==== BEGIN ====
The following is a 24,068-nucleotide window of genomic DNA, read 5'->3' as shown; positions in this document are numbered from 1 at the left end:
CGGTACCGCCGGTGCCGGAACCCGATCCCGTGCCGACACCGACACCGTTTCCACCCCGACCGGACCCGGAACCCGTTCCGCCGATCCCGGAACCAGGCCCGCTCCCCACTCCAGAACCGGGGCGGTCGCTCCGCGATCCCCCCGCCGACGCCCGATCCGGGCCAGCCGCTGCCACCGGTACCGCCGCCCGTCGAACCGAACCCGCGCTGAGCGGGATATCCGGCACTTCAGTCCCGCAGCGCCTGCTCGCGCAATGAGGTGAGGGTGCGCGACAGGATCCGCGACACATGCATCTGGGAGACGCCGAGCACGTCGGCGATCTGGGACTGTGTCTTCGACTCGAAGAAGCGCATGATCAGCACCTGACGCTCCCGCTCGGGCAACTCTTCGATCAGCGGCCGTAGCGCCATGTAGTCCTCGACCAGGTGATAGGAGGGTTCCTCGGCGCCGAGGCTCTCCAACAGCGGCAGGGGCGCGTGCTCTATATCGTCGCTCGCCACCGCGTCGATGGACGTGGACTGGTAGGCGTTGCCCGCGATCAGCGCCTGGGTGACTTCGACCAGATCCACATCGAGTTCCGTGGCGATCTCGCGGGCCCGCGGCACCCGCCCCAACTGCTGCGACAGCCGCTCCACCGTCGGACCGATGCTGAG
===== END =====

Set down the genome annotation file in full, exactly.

The following is a 24,068-nucleotide window of genomic DNA, read 5'->3' as shown; positions in this document are numbered from 1 at the left end:
CGGTACCGCCGGTGCCGGAACCCGATCCCGTGCCGACACCGACACCGTTTCCACCCCGACCGGACCCGGAACCCGTTCCGCCGATCCCGGAACCAGGCCCGCTCCCCACTCCAGAACCGGGGCGGTCGCTCCGCGATCCCCCCGCCGACGCCCGATCCGGGCCAGCCGCTGCCACCGGTACCGCCGCCCGTCGAACCGAACCCGCGCTGAGCGGGATATCCGGCACTTCAGTCCCGCAGCGCCTGCTCGCGCAATGAGGTGAGGGTGCGCGACAGGATCCGCGACACATGCATCTGGGAGACGCCGAGCACGTCGGCGATCTGGGACTGTGTCTTCGACTCGAAGAAGCGCATGATCAGCACCTGACGCTCCCGCTCGGGCAACTCTTCGATCAGCGGCCGTAGCGCCATGTAGTCCTCGACCAGGTGATAGGAGGGTTCCTCGGCGCCGAGGCTCTCCAACAGCGGCAGGGGCGCGTGCTCTATATCGTCGCTCGCCACCGCGTCGATGGACGTGGACTGGTAGGCGTTGCCCGCGATCAGCGCCTGGGTGACTTCGACCAGATCCACATCGAGTTCCGTGGCGATCTCGCGGGCCCGCGGCACCCGCCCCAACTGCTGCGACAGCCGCTCCACCGTCGGACCGATGCTGAG